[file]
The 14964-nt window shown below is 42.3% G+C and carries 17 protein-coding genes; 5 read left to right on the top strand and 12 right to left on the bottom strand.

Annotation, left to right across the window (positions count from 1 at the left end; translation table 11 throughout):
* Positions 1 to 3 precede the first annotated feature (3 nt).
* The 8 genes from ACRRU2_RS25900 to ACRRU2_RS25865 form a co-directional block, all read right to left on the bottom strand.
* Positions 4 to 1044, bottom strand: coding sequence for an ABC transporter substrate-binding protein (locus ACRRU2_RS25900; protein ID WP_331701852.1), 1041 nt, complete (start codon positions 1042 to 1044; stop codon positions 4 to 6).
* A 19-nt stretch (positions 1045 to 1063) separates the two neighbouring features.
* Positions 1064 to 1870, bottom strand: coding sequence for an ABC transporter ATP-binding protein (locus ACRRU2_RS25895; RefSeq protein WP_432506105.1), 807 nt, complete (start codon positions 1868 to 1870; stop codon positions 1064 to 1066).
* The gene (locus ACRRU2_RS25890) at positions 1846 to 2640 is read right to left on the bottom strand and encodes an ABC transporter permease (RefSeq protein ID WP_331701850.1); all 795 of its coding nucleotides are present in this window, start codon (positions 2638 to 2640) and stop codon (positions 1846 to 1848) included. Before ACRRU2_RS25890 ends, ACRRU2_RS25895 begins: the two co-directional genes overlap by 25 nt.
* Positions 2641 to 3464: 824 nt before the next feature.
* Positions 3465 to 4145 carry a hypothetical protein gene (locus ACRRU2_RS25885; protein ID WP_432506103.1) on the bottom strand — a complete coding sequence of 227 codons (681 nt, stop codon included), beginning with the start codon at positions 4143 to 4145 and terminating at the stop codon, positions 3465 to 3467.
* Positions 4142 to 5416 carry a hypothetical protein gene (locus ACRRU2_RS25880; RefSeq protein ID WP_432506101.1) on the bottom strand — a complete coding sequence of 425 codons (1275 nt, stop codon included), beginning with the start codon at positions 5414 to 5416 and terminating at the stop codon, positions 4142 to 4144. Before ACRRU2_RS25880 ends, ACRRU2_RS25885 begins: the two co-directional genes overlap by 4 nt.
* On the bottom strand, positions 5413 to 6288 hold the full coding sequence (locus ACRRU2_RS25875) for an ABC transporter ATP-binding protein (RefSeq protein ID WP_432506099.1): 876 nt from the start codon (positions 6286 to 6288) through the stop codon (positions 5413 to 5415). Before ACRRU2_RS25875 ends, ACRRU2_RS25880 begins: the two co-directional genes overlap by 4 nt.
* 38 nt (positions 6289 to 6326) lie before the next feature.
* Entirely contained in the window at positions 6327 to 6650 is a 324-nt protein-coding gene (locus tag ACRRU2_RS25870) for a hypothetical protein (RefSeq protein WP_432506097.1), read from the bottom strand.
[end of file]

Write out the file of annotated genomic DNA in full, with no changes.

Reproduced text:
The 14964-nt window shown below is 42.3% G+C and carries 17 protein-coding genes; 5 read left to right on the top strand and 12 right to left on the bottom strand.

Annotation, left to right across the window (positions count from 1 at the left end; translation table 11 throughout):
* Positions 1 to 3 precede the first annotated feature (3 nt).
* The 8 genes from ACRRU2_RS25900 to ACRRU2_RS25865 form a co-directional block, all read right to left on the bottom strand.
* Positions 4 to 1044, bottom strand: coding sequence for an ABC transporter substrate-binding protein (locus ACRRU2_RS25900; protein ID WP_331701852.1), 1041 nt, complete (start codon positions 1042 to 1044; stop codon positions 4 to 6).
* A 19-nt stretch (positions 1045 to 1063) separates the two neighbouring features.
* Positions 1064 to 1870, bottom strand: coding sequence for an ABC transporter ATP-binding protein (locus ACRRU2_RS25895; RefSeq protein WP_432506105.1), 807 nt, complete (start codon positions 1868 to 1870; stop codon positions 1064 to 1066).
* The gene (locus ACRRU2_RS25890) at positions 1846 to 2640 is read right to left on the bottom strand and encodes an ABC transporter permease (RefSeq protein ID WP_331701850.1); all 795 of its coding nucleotides are present in this window, start codon (positions 2638 to 2640) and stop codon (positions 1846 to 1848) included. Before ACRRU2_RS25890 ends, ACRRU2_RS25895 begins: the two co-directional genes overlap by 25 nt.
* Positions 2641 to 3464: 824 nt before the next feature.
* Positions 3465 to 4145 carry a hypothetical protein gene (locus ACRRU2_RS25885; protein ID WP_432506103.1) on the bottom strand — a complete coding sequence of 227 codons (681 nt, stop codon included), beginning with the start codon at positions 4143 to 4145 and terminating at the stop codon, positions 3465 to 3467.
* Positions 4142 to 5416 carry a hypothetical protein gene (locus ACRRU2_RS25880; RefSeq protein ID WP_432506101.1) on the bottom strand — a complete coding sequence of 425 codons (1275 nt, stop codon included), beginning with the start codon at positions 5414 to 5416 and terminating at the stop codon, positions 4142 to 4144. Before ACRRU2_RS25880 ends, ACRRU2_RS25885 begins: the two co-directional genes overlap by 4 nt.
* On the bottom strand, positions 5413 to 6288 hold the full coding sequence (locus ACRRU2_RS25875) for an ABC transporter ATP-binding protein (RefSeq protein ID WP_432506099.1): 876 nt from the start codon (positions 6286 to 6288) through the stop codon (positions 5413 to 5415). Before ACRRU2_RS25875 ends, ACRRU2_RS25880 begins: the two co-directional genes overlap by 4 nt.
* 38 nt (positions 6289 to 6326) lie before the next feature.
* Entirely contained in the window at positions 6327 to 6650 is a 324-nt protein-coding gene (locus tag ACRRU2_RS25870) for a hypothetical protein (RefSeq protein WP_432506097.1), read from the bottom strand.